There are many ways to implement a firewall, but the most popular for both hardware and software routers is Network Address Translation or NAT. Most inexpensive routers use NAT as the means to share one IP address among many computers. NAT also provides a natural firewall that will protect the computers behind it from access by unauthorized users. How? The following excerpt from the Vicomsoft page linked above explains:
This means, for example, that an internal client can connect to
an outside FTP server, but an outside client will not be able
to connect to an internal FTP server because it would have to
originate the connection, and NAT will not allow that.
While looking at sharing product information, you might come across the term "stateful inspection" (sometimes abbreviated as "SPI"). What is this and why do you care?
All NAT firewalls perform a simple form of "stateful inspection" of the packets that flow through them. (If you want to know more about how this works, this part of the Vicomsoft NAT article provides a pretty clear explanation.)
This "stateful inspection" is a good thing and is what prevents unrequested data from coming into your LAN from the Internet (unless you configure the router to allow the data to come in). NAT's basic capability actually provides a good amount of protection! All properly configured NAT-based routers protect against the following types of attacks:
"SPI" based routers implement some form of advanced "stateful inspection" in their firewall. There are many methods used, but this means that the router takes a closer look at the contents of the data packet before deciding whether to pass or block it. For example, Sonic Systems' Sonicwall series of routers can provide additional protection such as:
Note: A NAT firewall does not protect you against viruses, worms, Trojans and other Internet-borne nasties. You'll need up-to-date anti-Virus software to protect against those! See security threats for more info.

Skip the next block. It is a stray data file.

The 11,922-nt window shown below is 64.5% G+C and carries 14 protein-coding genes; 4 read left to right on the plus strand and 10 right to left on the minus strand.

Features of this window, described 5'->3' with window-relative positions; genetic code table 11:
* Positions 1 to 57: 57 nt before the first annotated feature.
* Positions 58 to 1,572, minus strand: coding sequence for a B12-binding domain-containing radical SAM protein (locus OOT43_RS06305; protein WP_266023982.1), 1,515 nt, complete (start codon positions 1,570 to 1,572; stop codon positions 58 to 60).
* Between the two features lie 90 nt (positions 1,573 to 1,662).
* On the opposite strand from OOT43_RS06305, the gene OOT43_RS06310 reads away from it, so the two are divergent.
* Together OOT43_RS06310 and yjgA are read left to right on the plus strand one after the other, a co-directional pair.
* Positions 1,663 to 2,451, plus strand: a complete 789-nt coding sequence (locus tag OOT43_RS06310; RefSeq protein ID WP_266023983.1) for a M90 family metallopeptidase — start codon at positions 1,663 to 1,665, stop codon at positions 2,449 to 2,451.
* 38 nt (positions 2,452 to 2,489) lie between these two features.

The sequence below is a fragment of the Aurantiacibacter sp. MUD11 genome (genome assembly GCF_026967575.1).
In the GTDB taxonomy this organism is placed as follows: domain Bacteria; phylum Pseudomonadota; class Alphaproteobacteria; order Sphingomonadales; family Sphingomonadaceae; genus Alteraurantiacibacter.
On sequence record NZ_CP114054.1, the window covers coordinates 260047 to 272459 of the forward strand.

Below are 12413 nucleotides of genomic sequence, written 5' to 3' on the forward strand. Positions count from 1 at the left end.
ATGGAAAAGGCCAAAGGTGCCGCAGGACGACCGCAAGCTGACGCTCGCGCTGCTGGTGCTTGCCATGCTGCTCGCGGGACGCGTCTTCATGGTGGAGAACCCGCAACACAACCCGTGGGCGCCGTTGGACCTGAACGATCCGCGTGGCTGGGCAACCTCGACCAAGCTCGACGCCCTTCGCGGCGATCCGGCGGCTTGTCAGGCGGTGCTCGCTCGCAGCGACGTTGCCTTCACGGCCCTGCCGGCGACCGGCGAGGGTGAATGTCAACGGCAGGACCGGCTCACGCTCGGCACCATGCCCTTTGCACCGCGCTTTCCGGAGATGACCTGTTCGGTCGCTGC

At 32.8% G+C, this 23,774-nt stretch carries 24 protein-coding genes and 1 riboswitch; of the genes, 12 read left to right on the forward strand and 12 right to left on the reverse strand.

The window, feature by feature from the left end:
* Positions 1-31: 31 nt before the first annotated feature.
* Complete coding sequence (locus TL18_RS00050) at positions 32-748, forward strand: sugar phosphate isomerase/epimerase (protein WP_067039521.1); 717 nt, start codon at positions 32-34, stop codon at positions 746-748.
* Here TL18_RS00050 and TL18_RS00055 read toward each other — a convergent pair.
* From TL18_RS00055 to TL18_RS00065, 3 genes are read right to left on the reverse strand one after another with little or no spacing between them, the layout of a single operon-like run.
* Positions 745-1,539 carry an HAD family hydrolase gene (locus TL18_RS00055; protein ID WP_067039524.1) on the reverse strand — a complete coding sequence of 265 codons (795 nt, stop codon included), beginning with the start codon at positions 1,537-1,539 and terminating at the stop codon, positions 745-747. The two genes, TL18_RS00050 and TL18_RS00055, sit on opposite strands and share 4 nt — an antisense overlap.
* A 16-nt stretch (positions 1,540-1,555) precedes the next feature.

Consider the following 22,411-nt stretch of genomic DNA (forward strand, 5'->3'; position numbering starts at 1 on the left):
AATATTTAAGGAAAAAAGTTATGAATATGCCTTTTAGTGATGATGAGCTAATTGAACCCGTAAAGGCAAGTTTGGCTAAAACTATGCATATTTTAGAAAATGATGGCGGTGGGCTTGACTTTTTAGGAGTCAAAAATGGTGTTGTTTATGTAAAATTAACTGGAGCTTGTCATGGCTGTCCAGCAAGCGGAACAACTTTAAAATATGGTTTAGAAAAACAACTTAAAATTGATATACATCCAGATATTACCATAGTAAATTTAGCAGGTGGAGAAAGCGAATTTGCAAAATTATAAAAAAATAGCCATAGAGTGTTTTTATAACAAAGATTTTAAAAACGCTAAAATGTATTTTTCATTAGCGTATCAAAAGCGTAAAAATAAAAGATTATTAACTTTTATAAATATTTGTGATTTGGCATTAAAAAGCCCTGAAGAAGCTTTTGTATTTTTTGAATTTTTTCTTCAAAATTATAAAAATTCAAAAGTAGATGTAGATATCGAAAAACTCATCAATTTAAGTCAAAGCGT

"SPI" based routers usually can log detected attacks and email an alert to you so that you know that someone's trying to gain access to your LAN.
Most all routers come with some sort of ability to place a computer outside the firewall or open holes in the firewall. Use these features with care! Any port that you open in the firewall can allow unrequested data to come into your LAN from the Internet
Opening holes in your firewall can compromise your LAN's security if done incorrectly. Please read this information on Security.
Be sure to also set a strong administrator password on the routers that provide this feature. A router with a computer outside its firewall, or holes opened in the firewall, and no password is an invitation for trouble!
No matter how you protect the Internet/LAN border, you may need to add another layer of security by using a software personal firewall. These programs must be run on each computer on your LAN that you want to be protected. They monitor network activity and protect against unauthorized use of the Internet by programs that manage to get onto your LAN's computers.
You should consider adding this additional layer of security if:
These programs can be a bit of a pain to get correctly configured, but when they reveal something going on in your network that you didn't know about, you'll be glad you installed them!
Go to this page for a list of these programs.
If you're interested in learning more about NAT and firewalls, check these articles:
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